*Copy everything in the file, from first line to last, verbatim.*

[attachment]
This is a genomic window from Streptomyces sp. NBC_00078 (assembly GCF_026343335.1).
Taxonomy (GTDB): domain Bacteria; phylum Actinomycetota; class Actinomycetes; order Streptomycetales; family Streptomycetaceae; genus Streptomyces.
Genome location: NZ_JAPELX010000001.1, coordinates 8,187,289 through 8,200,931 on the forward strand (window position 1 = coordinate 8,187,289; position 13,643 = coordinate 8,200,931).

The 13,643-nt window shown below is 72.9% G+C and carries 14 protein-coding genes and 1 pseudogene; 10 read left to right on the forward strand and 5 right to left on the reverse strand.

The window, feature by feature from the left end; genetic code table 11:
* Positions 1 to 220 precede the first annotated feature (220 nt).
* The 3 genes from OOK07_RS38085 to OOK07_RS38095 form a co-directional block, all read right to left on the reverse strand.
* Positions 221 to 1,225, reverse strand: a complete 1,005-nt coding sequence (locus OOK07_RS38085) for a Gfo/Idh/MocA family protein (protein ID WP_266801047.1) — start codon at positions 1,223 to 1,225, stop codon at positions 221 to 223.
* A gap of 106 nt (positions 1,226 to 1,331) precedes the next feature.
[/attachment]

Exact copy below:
This is a genomic window from Streptomyces sp. NBC_00078 (assembly GCF_026343335.1).
Taxonomy (GTDB): domain Bacteria; phylum Actinomycetota; class Actinomycetes; order Streptomycetales; family Streptomycetaceae; genus Streptomyces.
Genome location: NZ_JAPELX010000001.1, coordinates 8,187,289 through 8,200,931 on the forward strand (window position 1 = coordinate 8,187,289; position 13,643 = coordinate 8,200,931).

The 13,643-nt window shown below is 72.9% G+C and carries 14 protein-coding genes and 1 pseudogene; 10 read left to right on the forward strand and 5 right to left on the reverse strand.

The window, feature by feature from the left end; genetic code table 11:
* Positions 1 to 220 precede the first annotated feature (220 nt).
* The 3 genes from OOK07_RS38085 to OOK07_RS38095 form a co-directional block, all read right to left on the reverse strand.
* Positions 221 to 1,225, reverse strand: a complete 1,005-nt coding sequence (locus OOK07_RS38085) for a Gfo/Idh/MocA family protein (protein ID WP_266801047.1) — start codon at positions 1,223 to 1,225, stop codon at positions 221 to 223.
* A gap of 106 nt (positions 1,226 to 1,331) precedes the next feature.